The quest to produce our own technological icons like Bill Gates, Steve Jobs and make Zimbabwe the technological powerhouse not just of Africa but of the world lies in implementing e-learning at the kindergarten age. “Catch them young” is the catch word. That is the gist of this column. This column will work towards promoting and encouraging across the board extensive use of e-learning in schools for the benefit of teachers and learners through well researched informative articles.
The column will tackle the subject from two intertwined angles which are e-learning as in computer education and e-learning as a learning aid all in the hope of helping teachers to come up with the best product that can compete at the global stage.
Computer education is very important to children as it facilitates growth of several facets of child development.
These include intelligence (IQ), emotional intelligence (EQ), fluid intelligence and novelty, hand eye co-ordination, skills development, mathematical abilities, social development, among others.
These are the basic skills that breed programmers and graphic designers. In the long term children who become skilled in computer operation at tender age will be easy to empower with life surviving skills as computers are now part and parcel of our every days lives.
Their economic future will be secured. Zimbabwe might have an agriculture based economy but it’s a fact that technology now transcends into all fields. Farmers worldwide have computerised their operations from weather forecasts, planting to financial management.
The implementation of the Science, Technology, Engineering and Mathematics (STEM) biased curriculum by the ministry of primary and secondary education at Early Childhood Development level which is starting 2017 is a step in the right direction.
The current ECD syllabus clearly states a child should be able to name basic computer components, switch on and off a computer, select computer programmes using keyboard and mouse, use computer to play games, draw, paint and print, identify and match colours on the
computer, make patterns on the computer, observe safety when operating equipment, among other activities.
However, few schools are implementing this noble initiative. Researches, point that of the ECD centres that claim to offer computer studies 90 percent are just paying lip service as a marketing gimmick. In most cases computer lessons are limited to naming of computer parts.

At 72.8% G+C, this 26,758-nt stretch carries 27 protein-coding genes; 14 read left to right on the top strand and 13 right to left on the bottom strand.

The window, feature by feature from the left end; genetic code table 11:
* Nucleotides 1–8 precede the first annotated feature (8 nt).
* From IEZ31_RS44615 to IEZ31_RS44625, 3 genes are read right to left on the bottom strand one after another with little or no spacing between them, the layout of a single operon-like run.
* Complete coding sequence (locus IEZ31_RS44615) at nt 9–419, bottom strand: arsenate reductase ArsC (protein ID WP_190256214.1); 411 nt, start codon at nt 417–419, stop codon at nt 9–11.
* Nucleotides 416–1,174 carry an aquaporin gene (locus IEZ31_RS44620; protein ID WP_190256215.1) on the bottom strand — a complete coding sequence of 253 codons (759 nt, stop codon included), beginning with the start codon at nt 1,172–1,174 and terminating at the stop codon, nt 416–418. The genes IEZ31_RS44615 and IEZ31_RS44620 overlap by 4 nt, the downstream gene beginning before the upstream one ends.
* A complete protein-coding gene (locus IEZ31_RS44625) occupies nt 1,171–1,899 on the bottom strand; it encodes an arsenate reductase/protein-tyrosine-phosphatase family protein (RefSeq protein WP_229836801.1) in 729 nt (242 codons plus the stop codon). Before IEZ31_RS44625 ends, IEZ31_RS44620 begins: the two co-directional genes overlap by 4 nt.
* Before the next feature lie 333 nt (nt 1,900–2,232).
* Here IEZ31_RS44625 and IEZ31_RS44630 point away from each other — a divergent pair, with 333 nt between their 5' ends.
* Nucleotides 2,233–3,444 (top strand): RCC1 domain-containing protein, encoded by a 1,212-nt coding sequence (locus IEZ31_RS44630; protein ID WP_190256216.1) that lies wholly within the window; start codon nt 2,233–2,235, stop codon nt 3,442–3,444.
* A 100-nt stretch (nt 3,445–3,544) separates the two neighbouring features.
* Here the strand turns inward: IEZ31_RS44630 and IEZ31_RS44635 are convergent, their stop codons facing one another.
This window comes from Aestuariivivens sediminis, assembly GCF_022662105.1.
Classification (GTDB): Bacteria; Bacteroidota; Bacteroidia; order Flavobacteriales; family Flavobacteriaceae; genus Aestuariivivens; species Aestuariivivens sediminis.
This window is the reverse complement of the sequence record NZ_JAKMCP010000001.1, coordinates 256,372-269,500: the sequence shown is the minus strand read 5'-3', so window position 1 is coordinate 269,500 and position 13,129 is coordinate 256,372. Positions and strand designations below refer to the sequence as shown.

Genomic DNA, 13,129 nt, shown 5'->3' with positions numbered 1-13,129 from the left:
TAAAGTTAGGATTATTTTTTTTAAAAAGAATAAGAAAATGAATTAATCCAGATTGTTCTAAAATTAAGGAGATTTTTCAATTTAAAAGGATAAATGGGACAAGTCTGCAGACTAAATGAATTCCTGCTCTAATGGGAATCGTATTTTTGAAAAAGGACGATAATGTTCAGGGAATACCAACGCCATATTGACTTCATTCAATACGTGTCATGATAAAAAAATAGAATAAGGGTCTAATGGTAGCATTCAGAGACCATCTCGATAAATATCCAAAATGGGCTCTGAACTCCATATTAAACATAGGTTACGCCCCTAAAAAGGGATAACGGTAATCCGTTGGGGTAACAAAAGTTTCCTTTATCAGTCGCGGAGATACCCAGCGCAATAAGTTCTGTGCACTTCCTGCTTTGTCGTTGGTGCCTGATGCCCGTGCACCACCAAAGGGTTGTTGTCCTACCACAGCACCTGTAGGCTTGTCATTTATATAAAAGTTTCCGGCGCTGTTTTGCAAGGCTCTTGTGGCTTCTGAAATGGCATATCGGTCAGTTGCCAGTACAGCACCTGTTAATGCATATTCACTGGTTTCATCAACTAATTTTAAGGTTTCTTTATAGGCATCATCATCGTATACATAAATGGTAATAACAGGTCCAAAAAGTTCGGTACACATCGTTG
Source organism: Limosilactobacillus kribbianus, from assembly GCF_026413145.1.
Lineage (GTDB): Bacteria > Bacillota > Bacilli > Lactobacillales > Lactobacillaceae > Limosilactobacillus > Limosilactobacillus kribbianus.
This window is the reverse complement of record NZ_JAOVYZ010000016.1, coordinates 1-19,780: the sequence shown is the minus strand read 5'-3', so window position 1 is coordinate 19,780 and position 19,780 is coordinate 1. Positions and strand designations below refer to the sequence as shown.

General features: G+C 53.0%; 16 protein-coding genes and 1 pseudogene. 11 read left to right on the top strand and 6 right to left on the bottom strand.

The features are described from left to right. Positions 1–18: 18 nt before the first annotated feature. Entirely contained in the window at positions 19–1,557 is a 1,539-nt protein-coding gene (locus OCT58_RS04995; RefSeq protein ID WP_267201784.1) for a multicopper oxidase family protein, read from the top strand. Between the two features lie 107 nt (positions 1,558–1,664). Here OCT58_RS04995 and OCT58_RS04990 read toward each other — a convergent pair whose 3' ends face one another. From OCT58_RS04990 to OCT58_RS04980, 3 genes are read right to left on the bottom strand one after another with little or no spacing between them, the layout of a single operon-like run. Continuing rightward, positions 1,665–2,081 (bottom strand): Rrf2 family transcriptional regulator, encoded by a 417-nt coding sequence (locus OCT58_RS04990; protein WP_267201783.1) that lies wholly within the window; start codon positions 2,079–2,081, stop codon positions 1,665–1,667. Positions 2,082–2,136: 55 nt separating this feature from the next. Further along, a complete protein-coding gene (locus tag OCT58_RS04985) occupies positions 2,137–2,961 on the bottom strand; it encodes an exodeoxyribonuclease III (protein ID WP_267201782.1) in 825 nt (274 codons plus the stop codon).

A further 5 percent offer haphazard computer games without any consideration of what the syllabus recommends. No proper planning, teaching and evaluation is carried out. Nothing is mentioned in the child’s progress report.
Although computer education is vital and justifiable, there are several factors that affect the acceptance and teaching of computer education in ECD centres.
These include, the age group, resources, lack of trained teachers, scarcity of information and age appropriate programmes.
On e-learning as a learning aid, it has been scientifically proved that children learn using their senses. In learning it is generally assumed that sense of sight accounts for about 75 percent, hearing 13 percent and others senses account for the remainder.
Simply put a child who watches a video of trumpeting elephant gets a clearer and lasting image than a child who has seen a still picture of an elephant. Why? Reason is simple – it is because there is combination of both audio and visual element. It is easier for the child to then imitate how the elephant walks, eat, drinks water or trumpet.
E-learning helps children to develop holistically what we call PIES. Physically there is hand eye co-ordination and fine motor skills (finger dexterity as they control mouse and type on keyboard) Intellectually clear images are formed and Improves their problem solving capabilities through games and puzzles.
Emotionally e-learning motivates and helps them to develop persistence in working, gives them joy when winning, challenges them to soldier on. Socially e-learning helps children Interaction and cooperation among the children through turns taking.
Feedback: Shepherd Chimururi (Executive Director — Dzidzo Inhaka Audio Visual Learning); Mobile – 0772 608 276 Tel: 04 749 302; e-mail: [email protected], [email protected]; website: www.dzidzoinhaka.co.zw